EXAMINATION OF PAINT LAYERS
Portrait of Emperor Domitianus
JUNE 6, 2023
Portrait of emperor Domitian
Examination of paint layers and identification of textile
Paint layers were examined via a hole mechanically made through a presumed signature by the present owner, as well as through a hole mechanically made close to the same signature area, also made by the present owner. Textile identification was made via a sample collected from the edge of the canvas by the conservator at the time of the examination.
Responsible for the examination
Background and commission
—, was commissioned by —, to perform an examination of the paint layers on a portrait of the emperor Domitian. The examination took place in May 2023 in the studio in Stockholm, where the portrait and the equipment were transported.
The commission consisted in examining the paint layers seen through a small hole made mechanically through a presumed signature of the painting by the present owners, in order to see the layers in the painting. There was also a wish to have the textile of the canvas identified.
The examination of paint layers was conducted in the studio, ocularly, with an optical microscope and with a portable DinoLite microscope. The optical microscope was a work microscope with a Hayear 34MP Microscope Camera, a 90x enhancement and a 600x enhancement of the camera. It is owned by the commissioner and bought from China. The DinoLite used was an AF45-15-FVT device with 20x~220x enhancement, white light, Flexible LED control (FLC) and UV light.
The fiber from the canvas was examined through a microscope and compared with reference samples.
The painting is a portrait of the Roman emperor Domitian. It is quite large, 133 x 102.5 cm. It shows the emperor in half figure, facing left. He is wearing a crown of laurel leaves and is dressed in Roman armor with a cape around his shoulders. In his right hand, he holds a fasces without the axe. In his left hand, we see the jewel embedded hilt of a sword. To the right upper part of the painting, the name DOMITIANO is seen in capital letters.
The painting is covered by a darkened and oxidized dammar varnish which is partially blanched. The painting has many darkened and discolored retouches. The varnish and the retouches result in a difficulty to fully see the image.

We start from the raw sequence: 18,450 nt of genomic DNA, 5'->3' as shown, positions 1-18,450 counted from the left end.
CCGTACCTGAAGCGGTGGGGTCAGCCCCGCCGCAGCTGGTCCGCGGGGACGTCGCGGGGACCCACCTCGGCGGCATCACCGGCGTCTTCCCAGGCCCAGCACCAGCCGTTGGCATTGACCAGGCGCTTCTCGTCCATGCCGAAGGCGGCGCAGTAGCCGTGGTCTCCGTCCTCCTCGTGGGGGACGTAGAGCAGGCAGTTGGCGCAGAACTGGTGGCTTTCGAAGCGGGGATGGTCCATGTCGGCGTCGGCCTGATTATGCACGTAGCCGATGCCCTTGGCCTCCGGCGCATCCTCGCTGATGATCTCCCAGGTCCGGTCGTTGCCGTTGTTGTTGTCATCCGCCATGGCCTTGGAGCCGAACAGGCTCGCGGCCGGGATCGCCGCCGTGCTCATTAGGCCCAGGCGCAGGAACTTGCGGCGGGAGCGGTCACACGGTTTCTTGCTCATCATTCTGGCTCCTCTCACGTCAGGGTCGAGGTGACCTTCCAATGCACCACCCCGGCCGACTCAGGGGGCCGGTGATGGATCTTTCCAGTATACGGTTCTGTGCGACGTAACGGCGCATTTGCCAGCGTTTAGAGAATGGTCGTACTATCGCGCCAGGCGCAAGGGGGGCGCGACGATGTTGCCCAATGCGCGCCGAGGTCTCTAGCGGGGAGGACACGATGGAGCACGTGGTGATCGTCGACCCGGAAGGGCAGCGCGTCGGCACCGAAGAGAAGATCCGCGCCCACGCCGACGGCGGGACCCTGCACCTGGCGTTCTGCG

To the left lower corner, is a signature, “L dA Vinci, Pnixt”. The “Pnixt” is underlined, while the rest of the signature is not. The signature is not completely visible to the eye in normal light due to the overall darkness of the painting.
The painting is lined, retouched and varnished. There is no documentation on when the conservation treatments have been carried out nor by whom.
According to the commissioner and a report written by — at —, the painting is part of a series of twelve portraits depicting the twelve first Roman emperors. The eleven first in the series are supposed to have been painted by Titian during the 1530’s, but the painter behind the twelfth portrait is unclear. The series is supposed to have been sold from England to the Spanish court in the 18th century and eventually disappeared in a fire, but according to the commissioner, there are question marks around this.
The painting was listed for sale at Christie’s in London on August 2nd, 1928 as lot 156, then again on December 10th, 1928 and again on June 7th, 1929. None of these times, the painting was sold.
It has been in the family of the commissioner for the past 85 years.
Not much was possible to say through the ocular examination regarding paint layers or fiber identification, other than that the signature looks as if it has been partially removed in a previous conservation treatment. It is also clear that it is underneath the present oxidized varnish. The varnish is very thick and blanched and obscures the overall look of the painting.
The hole through the presumed signature was examined with a portable DinoLite AM7115MT-FUW microscope, using white light, raking light and UV light.
The surrounding light reflected a lot in the varnished surface, making it hard to distinguish the layers. But it was clear to see the thick varnish and the paint layer immediately underneath it. Also, the fibers from the canvases were visible, both in UV light and regular, white light.
Two or three other layers can be distinguished, between the paint layer and the canvas, but whether they are paint layers, ground or varnish is hard to see. No white ground is visible.
The microscopy was very sensitive, making focusing on the right area difficult.
Through microscope, the blanching of the varnish was visible.
The same layers were noted as with the DinoLite. Images taken with a UV light note a purple fluorescence of the paint layers, with a different fluorescence on the top paint layer from the underlying.
The layer sequence was determined by examining the hole through the presumed signature and images of it.
|Support 1: canvas||Lining|
|Glue||No tests have been done on the glue|
|Support 2: canvas|
|Ground: red or brownish red|
|Thicker red transparent layer|
|Paint layer: brownish pink|
|Paint layer: dark, probably black mixed with something else||Has grains of red and yellow|
|Varnish: dammar||Applied in several layers|